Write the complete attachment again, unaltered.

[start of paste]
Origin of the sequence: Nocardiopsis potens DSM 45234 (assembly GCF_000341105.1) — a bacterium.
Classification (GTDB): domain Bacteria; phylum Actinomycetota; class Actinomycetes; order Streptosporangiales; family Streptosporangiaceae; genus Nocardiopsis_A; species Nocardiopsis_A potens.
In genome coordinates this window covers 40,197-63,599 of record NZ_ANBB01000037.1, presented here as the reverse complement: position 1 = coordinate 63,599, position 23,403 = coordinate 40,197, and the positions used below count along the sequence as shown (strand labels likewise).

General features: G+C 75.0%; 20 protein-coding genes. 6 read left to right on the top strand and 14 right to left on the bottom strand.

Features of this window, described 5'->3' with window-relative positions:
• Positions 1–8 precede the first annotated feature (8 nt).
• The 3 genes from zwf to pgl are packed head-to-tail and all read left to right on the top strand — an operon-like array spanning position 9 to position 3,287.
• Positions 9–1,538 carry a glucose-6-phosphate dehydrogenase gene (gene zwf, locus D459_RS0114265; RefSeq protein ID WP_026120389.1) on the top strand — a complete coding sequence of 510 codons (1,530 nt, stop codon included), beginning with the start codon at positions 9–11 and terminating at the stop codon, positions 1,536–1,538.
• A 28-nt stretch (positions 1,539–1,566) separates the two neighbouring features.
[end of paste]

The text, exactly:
Origin of the sequence: Nocardiopsis potens DSM 45234 (assembly GCF_000341105.1) — a bacterium.
Classification (GTDB): domain Bacteria; phylum Actinomycetota; class Actinomycetes; order Streptosporangiales; family Streptosporangiaceae; genus Nocardiopsis_A; species Nocardiopsis_A potens.
In genome coordinates this window covers 40,197-63,599 of record NZ_ANBB01000037.1, presented here as the reverse complement: position 1 = coordinate 63,599, position 23,403 = coordinate 40,197, and the positions used below count along the sequence as shown (strand labels likewise).

General features: G+C 75.0%; 20 protein-coding genes. 6 read left to right on the top strand and 14 right to left on the bottom strand.

Features of this window, described 5'->3' with window-relative positions:
• Positions 1–8 precede the first annotated feature (8 nt).
• The 3 genes from zwf to pgl are packed head-to-tail and all read left to right on the top strand — an operon-like array spanning position 9 to position 3,287.
• Positions 9–1,538 carry a glucose-6-phosphate dehydrogenase gene (gene zwf, locus D459_RS0114265; RefSeq protein ID WP_026120389.1) on the top strand — a complete coding sequence of 510 codons (1,530 nt, stop codon included), beginning with the start codon at positions 9–11 and terminating at the stop codon, positions 1,536–1,538.
• A 28-nt stretch (positions 1,539–1,566) separates the two neighbouring features.